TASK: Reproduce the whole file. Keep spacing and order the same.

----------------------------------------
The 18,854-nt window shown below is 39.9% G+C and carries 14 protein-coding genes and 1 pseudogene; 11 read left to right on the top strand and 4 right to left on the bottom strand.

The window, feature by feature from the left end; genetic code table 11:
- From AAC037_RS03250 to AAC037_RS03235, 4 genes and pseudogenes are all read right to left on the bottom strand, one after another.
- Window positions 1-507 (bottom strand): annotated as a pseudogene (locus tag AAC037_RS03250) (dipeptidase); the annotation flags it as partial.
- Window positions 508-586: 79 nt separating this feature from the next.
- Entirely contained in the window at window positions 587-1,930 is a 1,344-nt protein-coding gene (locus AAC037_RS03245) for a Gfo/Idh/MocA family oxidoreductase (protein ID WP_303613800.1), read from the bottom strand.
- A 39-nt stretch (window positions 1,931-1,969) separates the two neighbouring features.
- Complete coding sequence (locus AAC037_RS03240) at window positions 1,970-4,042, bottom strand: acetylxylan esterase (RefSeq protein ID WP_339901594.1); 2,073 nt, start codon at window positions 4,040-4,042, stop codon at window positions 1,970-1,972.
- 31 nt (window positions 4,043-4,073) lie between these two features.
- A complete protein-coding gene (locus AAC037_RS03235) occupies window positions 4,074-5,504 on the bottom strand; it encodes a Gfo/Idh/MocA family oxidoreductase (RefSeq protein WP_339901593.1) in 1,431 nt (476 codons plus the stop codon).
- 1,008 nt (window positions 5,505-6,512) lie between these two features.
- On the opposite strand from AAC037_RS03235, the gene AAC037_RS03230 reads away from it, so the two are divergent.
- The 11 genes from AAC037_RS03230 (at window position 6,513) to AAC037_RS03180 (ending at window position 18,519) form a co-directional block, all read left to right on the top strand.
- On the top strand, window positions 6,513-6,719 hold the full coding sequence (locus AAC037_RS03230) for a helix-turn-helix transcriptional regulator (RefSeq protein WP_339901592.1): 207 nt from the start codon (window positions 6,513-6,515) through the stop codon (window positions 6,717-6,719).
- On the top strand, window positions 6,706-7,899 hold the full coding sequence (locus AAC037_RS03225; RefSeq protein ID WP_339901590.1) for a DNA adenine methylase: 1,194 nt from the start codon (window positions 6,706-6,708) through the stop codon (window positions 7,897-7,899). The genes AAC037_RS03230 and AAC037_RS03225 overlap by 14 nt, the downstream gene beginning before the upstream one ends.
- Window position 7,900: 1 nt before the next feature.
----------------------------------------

The 18,854-nt window shown below is 39.9% G+C and carries 14 protein-coding genes and 1 pseudogene; 11 read left to right on the top strand and 4 right to left on the bottom strand.

The window, feature by feature from the left end; genetic code table 11:
- From AAC037_RS03250 to AAC037_RS03235, 4 genes and pseudogenes are all read right to left on the bottom strand, one after another.
- Window positions 1-507 (bottom strand): annotated as a pseudogene (locus tag AAC037_RS03250) (dipeptidase); the annotation flags it as partial.
- Window positions 508-586: 79 nt separating this feature from the next.
- Entirely contained in the window at window positions 587-1,930 is a 1,344-nt protein-coding gene (locus AAC037_RS03245) for a Gfo/Idh/MocA family oxidoreductase (protein ID WP_303613800.1), read from the bottom strand.
- A 39-nt stretch (window positions 1,931-1,969) separates the two neighbouring features.
- Complete coding sequence (locus AAC037_RS03240) at window positions 1,970-4,042, bottom strand: acetylxylan esterase (RefSeq protein ID WP_339901594.1); 2,073 nt, start codon at window positions 4,040-4,042, stop codon at window positions 1,970-1,972.
- 31 nt (window positions 4,043-4,073) lie between these two features.
- A complete protein-coding gene (locus AAC037_RS03235) occupies window positions 4,074-5,504 on the bottom strand; it encodes a Gfo/Idh/MocA family oxidoreductase (RefSeq protein WP_339901593.1) in 1,431 nt (476 codons plus the stop codon).
- 1,008 nt (window positions 5,505-6,512) lie between these two features.
- On the opposite strand from AAC037_RS03235, the gene AAC037_RS03230 reads away from it, so the two are divergent.
- The 11 genes from AAC037_RS03230 (at window position 6,513) to AAC037_RS03180 (ending at window position 18,519) form a co-directional block, all read left to right on the top strand.
- On the top strand, window positions 6,513-6,719 hold the full coding sequence (locus AAC037_RS03230) for a helix-turn-helix transcriptional regulator (RefSeq protein WP_339901592.1): 207 nt from the start codon (window positions 6,513-6,515) through the stop codon (window positions 6,717-6,719).
- On the top strand, window positions 6,706-7,899 hold the full coding sequence (locus AAC037_RS03225; RefSeq protein ID WP_339901590.1) for a DNA adenine methylase: 1,194 nt from the start codon (window positions 6,706-6,708) through the stop codon (window positions 7,897-7,899). The genes AAC037_RS03230 and AAC037_RS03225 overlap by 14 nt, the downstream gene beginning before the upstream one ends.
- Window position 7,900: 1 nt before the next feature.